Florida ‘anti-riot’ bill goes to Gov. DeSantis amid racial strife

‘We are a nation and a country of law and order,’ state senator says

Florida Gov.'s controversial anti-riot bill expected to pass despite opposition
Florida Gov.'s controversial anti-riot bill expected to pass despite opposition

TALLAHASSEE, Fla. – Florida’s Republican-controlled Legislature approved stiffer penalties against violent protesters on Thursday, handing a major legislative victory to Gov. Ron DeSantis, who began campaigning for the measure last year following a summer of turmoil across the country over the killings of Black people by police.

A divided Florida Senate approved a so-called anti-riot bill as the trial of a Minneapolis police officer, Derek Chauvin, was underway for the death of George Floyd, a Black man whose death under Chauvin’s knee triggered waves of protests.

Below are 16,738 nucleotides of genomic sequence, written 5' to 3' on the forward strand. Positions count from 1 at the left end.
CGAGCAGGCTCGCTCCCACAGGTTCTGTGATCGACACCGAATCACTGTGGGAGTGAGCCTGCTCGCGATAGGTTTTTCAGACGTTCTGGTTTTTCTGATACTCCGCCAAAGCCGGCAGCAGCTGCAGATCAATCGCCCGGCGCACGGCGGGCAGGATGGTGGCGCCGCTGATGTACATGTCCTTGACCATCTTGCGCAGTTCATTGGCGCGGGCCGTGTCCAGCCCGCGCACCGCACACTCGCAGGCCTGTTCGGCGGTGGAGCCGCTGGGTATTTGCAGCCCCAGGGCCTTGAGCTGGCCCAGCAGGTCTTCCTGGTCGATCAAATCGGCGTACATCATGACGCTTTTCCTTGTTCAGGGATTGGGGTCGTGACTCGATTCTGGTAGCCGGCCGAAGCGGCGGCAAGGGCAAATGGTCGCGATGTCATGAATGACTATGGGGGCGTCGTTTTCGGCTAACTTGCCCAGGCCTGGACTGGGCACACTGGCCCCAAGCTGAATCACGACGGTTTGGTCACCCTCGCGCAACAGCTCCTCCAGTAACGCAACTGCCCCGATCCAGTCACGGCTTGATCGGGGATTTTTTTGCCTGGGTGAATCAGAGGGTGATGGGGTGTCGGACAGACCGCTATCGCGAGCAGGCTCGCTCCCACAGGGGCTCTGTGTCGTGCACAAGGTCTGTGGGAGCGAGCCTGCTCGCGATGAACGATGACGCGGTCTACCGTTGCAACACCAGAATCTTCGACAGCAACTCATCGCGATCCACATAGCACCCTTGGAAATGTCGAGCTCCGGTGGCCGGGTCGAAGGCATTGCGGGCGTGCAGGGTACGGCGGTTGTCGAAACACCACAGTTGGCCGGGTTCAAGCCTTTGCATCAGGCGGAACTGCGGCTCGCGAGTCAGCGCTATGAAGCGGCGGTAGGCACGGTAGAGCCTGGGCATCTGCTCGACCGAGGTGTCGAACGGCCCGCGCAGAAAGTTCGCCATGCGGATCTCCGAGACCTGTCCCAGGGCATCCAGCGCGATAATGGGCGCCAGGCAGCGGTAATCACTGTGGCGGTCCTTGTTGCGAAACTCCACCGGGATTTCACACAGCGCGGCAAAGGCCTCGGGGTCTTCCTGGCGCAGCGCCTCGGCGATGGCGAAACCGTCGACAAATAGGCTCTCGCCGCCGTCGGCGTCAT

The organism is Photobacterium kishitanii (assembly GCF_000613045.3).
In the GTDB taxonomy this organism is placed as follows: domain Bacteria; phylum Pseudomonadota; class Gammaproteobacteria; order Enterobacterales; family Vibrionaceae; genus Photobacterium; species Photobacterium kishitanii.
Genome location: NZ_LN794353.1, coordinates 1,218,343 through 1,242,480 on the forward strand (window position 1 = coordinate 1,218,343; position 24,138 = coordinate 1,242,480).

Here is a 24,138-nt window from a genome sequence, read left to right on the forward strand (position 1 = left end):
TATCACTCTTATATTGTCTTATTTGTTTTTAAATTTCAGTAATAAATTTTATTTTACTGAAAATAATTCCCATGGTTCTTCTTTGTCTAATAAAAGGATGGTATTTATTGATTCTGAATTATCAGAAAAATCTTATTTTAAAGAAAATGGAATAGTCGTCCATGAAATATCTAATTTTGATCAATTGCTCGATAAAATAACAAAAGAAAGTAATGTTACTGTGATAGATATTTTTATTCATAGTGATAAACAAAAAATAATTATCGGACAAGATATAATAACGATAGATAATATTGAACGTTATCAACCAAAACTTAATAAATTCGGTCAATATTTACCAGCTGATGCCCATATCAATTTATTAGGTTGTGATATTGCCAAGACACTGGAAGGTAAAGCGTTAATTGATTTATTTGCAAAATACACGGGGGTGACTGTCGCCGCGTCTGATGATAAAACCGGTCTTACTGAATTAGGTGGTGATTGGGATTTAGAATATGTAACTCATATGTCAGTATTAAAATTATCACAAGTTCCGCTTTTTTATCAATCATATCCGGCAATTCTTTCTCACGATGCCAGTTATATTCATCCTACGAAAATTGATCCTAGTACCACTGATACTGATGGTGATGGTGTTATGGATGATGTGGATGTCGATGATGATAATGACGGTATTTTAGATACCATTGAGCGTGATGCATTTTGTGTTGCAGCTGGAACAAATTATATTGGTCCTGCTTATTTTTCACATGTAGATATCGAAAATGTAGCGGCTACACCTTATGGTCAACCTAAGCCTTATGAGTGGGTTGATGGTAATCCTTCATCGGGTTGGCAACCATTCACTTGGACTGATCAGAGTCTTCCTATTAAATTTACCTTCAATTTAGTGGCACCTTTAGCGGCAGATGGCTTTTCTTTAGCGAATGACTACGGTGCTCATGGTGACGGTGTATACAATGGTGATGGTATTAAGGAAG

The measure was sent to Florida’s Republican governor as new protests erupted this week in a Minneapolis suburb after another fatal police shooting of a Black man.

During weeks of debate, the spirits of the civil rights movement — and the specter of racism — wafted through hearing rooms, as bill opponents invoked the names of civil rights icons, including the Rev. Martin Luther King Jr.

“Can I tell you that this bill is not about racism? Not entirely, I can’t know,” said GOP Sen. Ed Hooper, who joined the Republican majority in advancing the bill to the governor. “But I do believe in my heart that, at the end of the day, we are a nation and a country of law and order.”

When lawmakers introduced the bill earlier this year, some supporters cast it as a response to the Jan. 6 insurrection at the U.S. Capitol by supporters, mostly white, of former President Donald Trump.

But critics debunked that narrative and instead called the legislation an assault against the Black Lives Matter movement, as well as an attempt to curtail the right to free speech and to peaceably assemble.

Indeed, the genesis of the measure dates back to a Sept. 21 press conference held by the governor in which he was joined by Senate President Wilton Simpson and House Speaker Chris Sprowls to condemn the tumults in cities across the country and what he referred to as attacks on law enforcement.